#14

There are 2 safe methods I use for labelling my discs:

  1. Sharpie

  2. Use inkjet printable disc + Epson Stylus R200 printer (only $139 CDN at Staples)


#15

Every disc ive applied labels too have caused the error rates to litteraly sky rocket and some of them failed nero cd speed where before the label was applied they passed the scan with a nice neat curve, infact i just borrowed a load of discs from a friend and out of about 10 2 had labels on and guess what they both had POF errors and the rest of the discs were fine, ive also recovered a few discs for friends and each one had a label stuck on it, after the label was removed i was able to make an image of the disc where before nero would just come up with an error.

My labeled CD’s have been fine the errors pretty much unchanged from a disc 9 months old but i dont even label CD’s anymore as ive noticed after a few weeks the labels start to peel a mm or so round the edge in different places, nothing that would make the label come off in the drive but still not good.

So i’d say never label a DVD ever even the highest quality stuff just dont do it.


#16

That’s all.
Forget about labels.


#17

I have a friend who puts labels on his backups. I guess I should warn him of the possible consequences. Personally I haven’t used anything other than a sharpie marker to label my backups. After reading this, if I decide to do printed labeling, it deffinitely won’t be labels. I’ll get the printable ready discs for sure. :slight_smile:

Bit off topic, I’ve read of some people applying some kind of acrylic spray to seal the discs after printing, since inkjet printing runs if water gets on it. And to just generally protect the printed finish. Any opinions on this? What product to buy, precautions, good idea or not? Thx


#18

Reminds me when I tried to label some of my cds loooong ago (when one empty cd-r costed about as much as a 10dvd spindle today). I simply glued the paper label on the disc. The glue of course shrinked as it driet and my cd was flat no more. I guess everyone knows did the discs work or not… LOL


#19

I use GLOSSY CD Stomper Pro CD Labels on my CDs and DVDs. They look great and stay on. I have not had any problem with the glossy CD Stomper Pro labels. They don’t peel off and they don’t affect the PI and PO errors. I have tested some CDs both before and after labelling and I can’t see any change in the error rate that I can attribute to the label.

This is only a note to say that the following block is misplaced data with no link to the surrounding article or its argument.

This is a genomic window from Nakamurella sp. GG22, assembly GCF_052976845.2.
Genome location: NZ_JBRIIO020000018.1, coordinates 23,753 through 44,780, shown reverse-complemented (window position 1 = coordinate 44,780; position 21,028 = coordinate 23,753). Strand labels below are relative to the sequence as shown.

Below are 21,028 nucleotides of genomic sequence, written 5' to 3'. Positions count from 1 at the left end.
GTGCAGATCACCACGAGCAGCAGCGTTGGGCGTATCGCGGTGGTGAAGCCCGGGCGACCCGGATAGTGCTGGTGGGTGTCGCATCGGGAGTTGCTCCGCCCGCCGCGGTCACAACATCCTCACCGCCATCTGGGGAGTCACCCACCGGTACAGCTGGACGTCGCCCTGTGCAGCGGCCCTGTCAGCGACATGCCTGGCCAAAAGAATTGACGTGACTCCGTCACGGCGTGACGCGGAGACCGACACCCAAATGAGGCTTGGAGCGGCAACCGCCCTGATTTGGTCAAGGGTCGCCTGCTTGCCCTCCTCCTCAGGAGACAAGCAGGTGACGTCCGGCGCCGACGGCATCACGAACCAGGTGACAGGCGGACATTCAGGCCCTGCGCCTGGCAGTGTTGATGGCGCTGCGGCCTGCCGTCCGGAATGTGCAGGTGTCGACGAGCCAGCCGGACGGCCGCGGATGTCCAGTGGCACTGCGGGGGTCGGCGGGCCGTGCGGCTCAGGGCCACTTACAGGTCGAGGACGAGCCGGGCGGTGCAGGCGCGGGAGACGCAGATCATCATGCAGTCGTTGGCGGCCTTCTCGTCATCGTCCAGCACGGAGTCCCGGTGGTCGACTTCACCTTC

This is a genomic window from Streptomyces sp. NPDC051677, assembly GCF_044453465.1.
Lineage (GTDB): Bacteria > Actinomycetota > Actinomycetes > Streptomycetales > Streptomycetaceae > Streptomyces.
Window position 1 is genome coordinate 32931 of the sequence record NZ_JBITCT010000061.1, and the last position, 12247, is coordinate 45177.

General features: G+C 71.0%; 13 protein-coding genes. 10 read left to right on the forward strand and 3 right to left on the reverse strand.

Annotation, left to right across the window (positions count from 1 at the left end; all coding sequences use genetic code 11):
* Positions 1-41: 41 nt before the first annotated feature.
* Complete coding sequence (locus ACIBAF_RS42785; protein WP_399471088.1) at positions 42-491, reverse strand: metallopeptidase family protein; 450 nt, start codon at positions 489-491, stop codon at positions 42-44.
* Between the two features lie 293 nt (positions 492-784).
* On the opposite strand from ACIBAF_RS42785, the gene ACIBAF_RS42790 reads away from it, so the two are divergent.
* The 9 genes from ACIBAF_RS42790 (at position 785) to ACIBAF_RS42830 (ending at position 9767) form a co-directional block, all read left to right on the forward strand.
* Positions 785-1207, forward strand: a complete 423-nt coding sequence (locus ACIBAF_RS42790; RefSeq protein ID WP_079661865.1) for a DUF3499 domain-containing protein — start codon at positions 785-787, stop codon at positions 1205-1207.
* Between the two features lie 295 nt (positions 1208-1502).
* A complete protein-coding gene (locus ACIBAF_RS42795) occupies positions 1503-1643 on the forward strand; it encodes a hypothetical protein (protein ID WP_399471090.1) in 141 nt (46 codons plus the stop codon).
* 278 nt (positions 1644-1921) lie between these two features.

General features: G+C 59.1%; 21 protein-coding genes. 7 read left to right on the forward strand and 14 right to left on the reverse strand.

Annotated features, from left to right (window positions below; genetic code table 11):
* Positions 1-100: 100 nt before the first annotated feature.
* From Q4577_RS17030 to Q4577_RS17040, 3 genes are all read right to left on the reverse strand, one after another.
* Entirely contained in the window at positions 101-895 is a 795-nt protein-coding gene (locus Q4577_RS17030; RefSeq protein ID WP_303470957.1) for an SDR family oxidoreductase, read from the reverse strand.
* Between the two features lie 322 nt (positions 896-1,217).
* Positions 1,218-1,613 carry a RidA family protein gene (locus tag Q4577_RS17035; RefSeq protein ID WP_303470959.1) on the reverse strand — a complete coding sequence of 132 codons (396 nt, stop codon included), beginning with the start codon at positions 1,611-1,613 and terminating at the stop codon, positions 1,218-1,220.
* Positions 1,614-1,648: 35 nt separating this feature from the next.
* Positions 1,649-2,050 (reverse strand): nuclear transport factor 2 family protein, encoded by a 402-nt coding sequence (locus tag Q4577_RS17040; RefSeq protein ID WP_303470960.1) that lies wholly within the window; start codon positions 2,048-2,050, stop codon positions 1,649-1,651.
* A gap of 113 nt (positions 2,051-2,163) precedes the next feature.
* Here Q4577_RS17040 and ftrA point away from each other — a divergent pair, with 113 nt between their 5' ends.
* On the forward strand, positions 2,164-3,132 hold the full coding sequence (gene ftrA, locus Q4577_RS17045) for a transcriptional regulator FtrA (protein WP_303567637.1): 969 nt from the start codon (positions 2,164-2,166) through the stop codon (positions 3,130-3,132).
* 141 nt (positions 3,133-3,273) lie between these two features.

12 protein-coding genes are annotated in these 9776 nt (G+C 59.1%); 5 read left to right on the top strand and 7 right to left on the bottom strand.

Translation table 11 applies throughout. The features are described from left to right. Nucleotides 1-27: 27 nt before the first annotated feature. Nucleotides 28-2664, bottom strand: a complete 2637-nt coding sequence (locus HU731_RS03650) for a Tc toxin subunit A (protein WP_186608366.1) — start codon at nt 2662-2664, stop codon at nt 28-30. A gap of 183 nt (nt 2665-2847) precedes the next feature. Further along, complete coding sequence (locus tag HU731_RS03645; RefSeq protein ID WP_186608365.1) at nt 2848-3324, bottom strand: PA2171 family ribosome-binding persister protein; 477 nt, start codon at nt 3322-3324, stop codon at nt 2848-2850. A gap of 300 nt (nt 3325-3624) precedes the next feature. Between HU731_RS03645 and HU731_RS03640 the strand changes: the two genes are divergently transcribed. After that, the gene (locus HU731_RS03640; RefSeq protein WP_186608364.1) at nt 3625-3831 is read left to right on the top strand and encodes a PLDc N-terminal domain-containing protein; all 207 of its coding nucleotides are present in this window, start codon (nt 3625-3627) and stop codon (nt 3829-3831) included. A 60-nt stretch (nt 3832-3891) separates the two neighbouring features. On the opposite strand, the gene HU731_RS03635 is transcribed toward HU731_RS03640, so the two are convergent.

I have a bunch of home movies of my baby daughter on a couple dozen disks, all labelled with the glossy CD Stomper Pro labels. My daughter is constantly pulling the disks out of the CD wallet and is all over them with sticky hands and baby slobber. In spite of that the labels still look like new and are firmly attached.

I did have some trouble several years ago with some plain paper Memorex labels. The labels bubbled up when I left some CDs in my car when it was cold and wet outside. Apparently the paper absorbed moisture from the air and swelled, causing it to lift in various places. This made the CDs worthless as they jammed in my car stereo player.

For long term archiving of my most important stuff I just use a fine point Sharpie. To be on the safe side, I only write on parts of the disk that have no recording on the opposite side of where I write - such as the clear area at the center or along the outer edge past the recorded part . . . and I keep these disks away from the baby! :slight_smile:


#20

That would be a fixative spray. You can get aerosol of it cans for 8 bux CDN at art stores around here.

It certainly uses some noxious chemicals and you should only use it in a well ventilated area. I haven’t used any on my own printed discs because I don’t know if it is safe.

Maybe it will soak in and destroy the data layer? I don’t know